In the early 1970s when I was a young ICU nurse, none of us medical professionals had even heard of a “living will”. There was a universal presumption for life and “quality of life” was something to be improved, not judged.

Nevertheless, sick people could and did refuse treatment and even check themselves out of the hospital against medical advice. When patients appeared to be dying, they or their families could agree to a “do not resuscitate” (DNR) order. Treatments could be ethically refused when such measures were considered medically futile or excessively burdensome for the patient. But one thing we didn’t do was offer to withhold or withdraw medical care like tube or even spoon feedings to cause or hasten a patient’s death. And it was unthinkable that medical professionals could assist even a dying patient’s suicide.

Unknown to us, all this began to change after Louis Kutner, a Chicago lawyer, wrote a 1969 article in the Indiana Law Journal titled Due Process of Euthanasia: The Living Will, A Proposal” in 1969. (emphasis added).

By 1970, The Euthanasia Society of America (later renamed the Society for the Right to Die) distributed 60,000 living wills. In 1976, California passed the nation’s first “living will” law and in 1990, The US Congress passed the Patient Self-Determination Act that requires information to be given to patients about their rights under state laws governing advance directives (commonly called “living wills), including the right to accept or refuse medical or surgical treatments.

Now, 8 states and the District of Columbia have assisted suicide laws and Compassion and Choices, the largest advocacy group for medically assisted suicide, is using the Covid 19 pandemic to push for telehealth (the provision of healthcare remotely by means of telecommunications) for medically assisted suicide.

Infanticide

In my nursing school 50 years ago, we were taught medical ethics and one example used was the case of a newborn with Down Syndrome who needed life-saving surgery but whose parents refused, choosing to let him die. We were told that the law would protect such children from medical discrimination-even by the parents.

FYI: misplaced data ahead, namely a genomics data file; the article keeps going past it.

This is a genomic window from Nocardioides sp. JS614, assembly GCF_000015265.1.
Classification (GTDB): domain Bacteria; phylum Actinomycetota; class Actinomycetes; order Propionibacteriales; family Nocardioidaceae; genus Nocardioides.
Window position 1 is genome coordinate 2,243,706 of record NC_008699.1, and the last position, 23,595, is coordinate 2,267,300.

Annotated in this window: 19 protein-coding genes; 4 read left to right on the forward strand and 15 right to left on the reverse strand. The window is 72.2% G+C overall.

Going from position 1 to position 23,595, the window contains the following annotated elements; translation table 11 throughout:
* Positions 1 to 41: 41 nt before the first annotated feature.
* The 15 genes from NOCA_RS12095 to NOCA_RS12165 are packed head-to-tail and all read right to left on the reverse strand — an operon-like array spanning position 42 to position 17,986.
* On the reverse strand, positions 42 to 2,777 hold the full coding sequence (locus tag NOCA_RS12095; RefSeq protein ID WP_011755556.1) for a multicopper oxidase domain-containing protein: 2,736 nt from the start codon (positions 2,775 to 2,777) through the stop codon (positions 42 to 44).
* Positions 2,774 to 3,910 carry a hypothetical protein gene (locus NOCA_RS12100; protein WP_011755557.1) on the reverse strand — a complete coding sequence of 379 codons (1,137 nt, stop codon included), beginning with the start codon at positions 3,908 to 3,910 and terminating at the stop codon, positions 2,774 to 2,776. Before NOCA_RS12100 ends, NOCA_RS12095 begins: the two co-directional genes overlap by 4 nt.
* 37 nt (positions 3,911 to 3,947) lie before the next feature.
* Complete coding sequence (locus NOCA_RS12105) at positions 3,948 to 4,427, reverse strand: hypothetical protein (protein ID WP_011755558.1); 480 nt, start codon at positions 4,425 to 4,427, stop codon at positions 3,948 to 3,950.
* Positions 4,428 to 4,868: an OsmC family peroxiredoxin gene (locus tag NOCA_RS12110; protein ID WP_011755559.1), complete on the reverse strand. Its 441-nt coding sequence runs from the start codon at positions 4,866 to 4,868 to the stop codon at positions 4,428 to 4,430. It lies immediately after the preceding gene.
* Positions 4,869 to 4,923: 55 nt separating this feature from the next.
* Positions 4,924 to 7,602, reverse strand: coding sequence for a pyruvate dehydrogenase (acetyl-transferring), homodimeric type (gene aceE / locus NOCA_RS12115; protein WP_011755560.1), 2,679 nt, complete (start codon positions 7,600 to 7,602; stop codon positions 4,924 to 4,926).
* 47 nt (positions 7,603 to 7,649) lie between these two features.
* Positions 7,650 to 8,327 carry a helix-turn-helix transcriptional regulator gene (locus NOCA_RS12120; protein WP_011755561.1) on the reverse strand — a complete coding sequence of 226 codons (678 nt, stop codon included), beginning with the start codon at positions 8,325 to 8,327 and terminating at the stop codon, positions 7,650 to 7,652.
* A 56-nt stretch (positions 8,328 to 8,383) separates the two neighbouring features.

Now we have cases like Charlie Gard and Simon Crosier and others whose parents chose life for their babies with disabilities but were thwarted by doctors and courts.

Organ donation

When I started working in an ICU in 1971, I had questions about the brain death diagnosis for organ harvesting but was told not to worry because there were strict rules.

However and over subsequent years, I discovered that the rules for organ donation have been changing from brain death to other criteria including severe brain injury. There have even been proposals for “presumed consent” state laws where people would have to register an “opt-out” or be automatically presumed to consent to organ donation.

I do not have an organ donor card nor encourage others to sign one. Instead, I once offered to give a friend one of my kidneys as a living donor. Although I was not able to donate then, my family knows that I am willing to donate tissues like corneas, bone, etc. that can be ethically donated after natural death and will only agree to that donation

Conscience rights

Doctors and nurses used to be protected when asserting their conscience rights when refusing to deliberately hastening or causing a patient’s death.

Now, even that protection-which protects both patients and medical professionals-is under attack.